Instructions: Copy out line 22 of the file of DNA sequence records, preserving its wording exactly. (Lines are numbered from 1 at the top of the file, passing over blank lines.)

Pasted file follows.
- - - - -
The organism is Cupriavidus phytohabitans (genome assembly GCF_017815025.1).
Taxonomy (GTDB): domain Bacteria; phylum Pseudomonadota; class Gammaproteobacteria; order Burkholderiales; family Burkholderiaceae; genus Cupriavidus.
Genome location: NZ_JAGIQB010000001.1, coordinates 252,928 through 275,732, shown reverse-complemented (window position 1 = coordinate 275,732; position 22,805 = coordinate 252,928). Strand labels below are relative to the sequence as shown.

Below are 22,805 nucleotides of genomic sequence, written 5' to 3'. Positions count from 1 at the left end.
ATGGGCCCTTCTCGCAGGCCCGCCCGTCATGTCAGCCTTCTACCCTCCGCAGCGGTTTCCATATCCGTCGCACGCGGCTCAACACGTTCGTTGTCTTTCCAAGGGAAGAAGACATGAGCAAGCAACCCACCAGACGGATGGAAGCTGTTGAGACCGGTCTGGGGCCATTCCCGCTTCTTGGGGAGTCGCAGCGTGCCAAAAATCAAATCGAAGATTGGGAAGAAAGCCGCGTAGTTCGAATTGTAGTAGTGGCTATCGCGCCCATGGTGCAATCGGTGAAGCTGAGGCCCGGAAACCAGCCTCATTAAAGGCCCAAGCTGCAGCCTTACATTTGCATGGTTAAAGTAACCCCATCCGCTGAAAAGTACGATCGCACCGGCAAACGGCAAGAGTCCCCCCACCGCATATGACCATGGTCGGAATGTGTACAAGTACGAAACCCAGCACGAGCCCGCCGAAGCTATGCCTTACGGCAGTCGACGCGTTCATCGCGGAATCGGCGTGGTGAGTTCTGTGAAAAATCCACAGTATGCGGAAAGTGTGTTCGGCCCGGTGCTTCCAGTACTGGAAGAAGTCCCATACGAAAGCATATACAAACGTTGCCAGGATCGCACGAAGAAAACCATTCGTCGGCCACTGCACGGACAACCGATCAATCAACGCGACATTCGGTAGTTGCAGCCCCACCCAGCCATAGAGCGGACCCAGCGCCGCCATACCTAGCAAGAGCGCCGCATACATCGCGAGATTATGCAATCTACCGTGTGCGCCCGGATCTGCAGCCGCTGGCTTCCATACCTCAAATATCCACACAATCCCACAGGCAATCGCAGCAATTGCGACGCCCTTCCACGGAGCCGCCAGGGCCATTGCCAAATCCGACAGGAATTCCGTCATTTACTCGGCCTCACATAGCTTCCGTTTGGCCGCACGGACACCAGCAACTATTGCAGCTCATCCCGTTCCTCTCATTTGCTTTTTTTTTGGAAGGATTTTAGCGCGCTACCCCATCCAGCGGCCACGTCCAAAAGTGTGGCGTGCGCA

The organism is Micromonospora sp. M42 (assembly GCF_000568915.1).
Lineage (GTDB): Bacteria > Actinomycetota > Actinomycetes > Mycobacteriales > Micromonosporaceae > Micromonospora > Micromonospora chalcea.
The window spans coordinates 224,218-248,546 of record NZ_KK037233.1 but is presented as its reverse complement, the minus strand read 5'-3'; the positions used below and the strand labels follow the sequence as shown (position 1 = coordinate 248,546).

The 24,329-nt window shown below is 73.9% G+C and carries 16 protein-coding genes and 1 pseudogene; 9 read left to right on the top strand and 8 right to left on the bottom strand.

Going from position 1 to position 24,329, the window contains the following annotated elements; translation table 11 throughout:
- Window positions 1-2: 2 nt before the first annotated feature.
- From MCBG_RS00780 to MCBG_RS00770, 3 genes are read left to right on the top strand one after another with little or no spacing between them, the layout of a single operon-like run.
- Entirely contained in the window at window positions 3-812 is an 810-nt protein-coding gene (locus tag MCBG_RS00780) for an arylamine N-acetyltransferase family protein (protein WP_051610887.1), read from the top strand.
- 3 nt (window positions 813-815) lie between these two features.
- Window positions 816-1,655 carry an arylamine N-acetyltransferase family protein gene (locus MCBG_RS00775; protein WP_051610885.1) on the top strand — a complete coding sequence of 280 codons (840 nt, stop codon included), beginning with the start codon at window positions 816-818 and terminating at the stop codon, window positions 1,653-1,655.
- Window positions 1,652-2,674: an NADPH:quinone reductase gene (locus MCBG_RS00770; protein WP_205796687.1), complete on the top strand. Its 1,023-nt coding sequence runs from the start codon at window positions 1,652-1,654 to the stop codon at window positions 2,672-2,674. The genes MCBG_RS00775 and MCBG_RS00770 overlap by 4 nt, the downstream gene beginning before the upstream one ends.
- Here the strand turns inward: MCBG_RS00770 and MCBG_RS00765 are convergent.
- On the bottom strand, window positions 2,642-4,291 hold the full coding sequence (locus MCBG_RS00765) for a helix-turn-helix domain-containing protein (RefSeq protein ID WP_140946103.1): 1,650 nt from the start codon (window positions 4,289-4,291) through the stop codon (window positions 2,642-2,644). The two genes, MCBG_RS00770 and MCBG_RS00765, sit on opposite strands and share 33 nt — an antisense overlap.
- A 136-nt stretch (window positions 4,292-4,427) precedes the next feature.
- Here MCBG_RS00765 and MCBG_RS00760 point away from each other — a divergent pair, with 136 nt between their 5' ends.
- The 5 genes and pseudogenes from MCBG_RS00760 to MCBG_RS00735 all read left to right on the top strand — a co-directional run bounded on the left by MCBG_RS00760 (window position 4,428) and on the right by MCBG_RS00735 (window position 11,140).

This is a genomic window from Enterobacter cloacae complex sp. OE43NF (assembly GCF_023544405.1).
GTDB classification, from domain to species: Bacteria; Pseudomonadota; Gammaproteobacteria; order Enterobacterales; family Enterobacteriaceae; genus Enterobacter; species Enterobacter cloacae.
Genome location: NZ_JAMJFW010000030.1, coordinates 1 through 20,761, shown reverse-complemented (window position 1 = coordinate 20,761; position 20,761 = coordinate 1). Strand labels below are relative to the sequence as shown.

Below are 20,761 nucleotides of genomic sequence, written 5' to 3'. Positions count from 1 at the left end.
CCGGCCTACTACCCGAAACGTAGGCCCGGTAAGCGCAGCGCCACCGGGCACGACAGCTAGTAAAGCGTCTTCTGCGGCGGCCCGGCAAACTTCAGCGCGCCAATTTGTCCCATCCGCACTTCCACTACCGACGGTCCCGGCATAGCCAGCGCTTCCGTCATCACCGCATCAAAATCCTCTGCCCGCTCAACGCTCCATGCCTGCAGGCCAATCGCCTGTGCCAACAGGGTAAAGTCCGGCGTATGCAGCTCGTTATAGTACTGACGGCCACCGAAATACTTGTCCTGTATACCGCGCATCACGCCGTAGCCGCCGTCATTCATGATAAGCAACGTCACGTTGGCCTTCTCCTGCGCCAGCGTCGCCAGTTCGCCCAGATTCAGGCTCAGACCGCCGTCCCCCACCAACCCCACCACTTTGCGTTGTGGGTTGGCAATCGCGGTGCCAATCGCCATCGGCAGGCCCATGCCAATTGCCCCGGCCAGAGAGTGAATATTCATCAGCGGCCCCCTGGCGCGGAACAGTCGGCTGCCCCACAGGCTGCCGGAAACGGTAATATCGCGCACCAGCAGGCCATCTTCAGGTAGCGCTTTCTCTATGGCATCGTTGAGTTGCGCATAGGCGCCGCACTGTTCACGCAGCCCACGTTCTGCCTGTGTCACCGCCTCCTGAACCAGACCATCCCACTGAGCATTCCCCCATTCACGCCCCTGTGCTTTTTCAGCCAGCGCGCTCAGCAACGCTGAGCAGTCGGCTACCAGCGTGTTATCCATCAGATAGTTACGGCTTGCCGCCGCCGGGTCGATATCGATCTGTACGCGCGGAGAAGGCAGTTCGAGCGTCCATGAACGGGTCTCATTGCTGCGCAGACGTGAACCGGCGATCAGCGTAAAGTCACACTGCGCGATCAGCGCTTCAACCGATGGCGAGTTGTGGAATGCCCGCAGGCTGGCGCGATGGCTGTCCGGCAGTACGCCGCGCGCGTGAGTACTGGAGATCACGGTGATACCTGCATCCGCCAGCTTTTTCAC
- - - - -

This is a genomic window from Enterobacter cloacae complex sp. OE43NF (assembly GCF_023544405.1).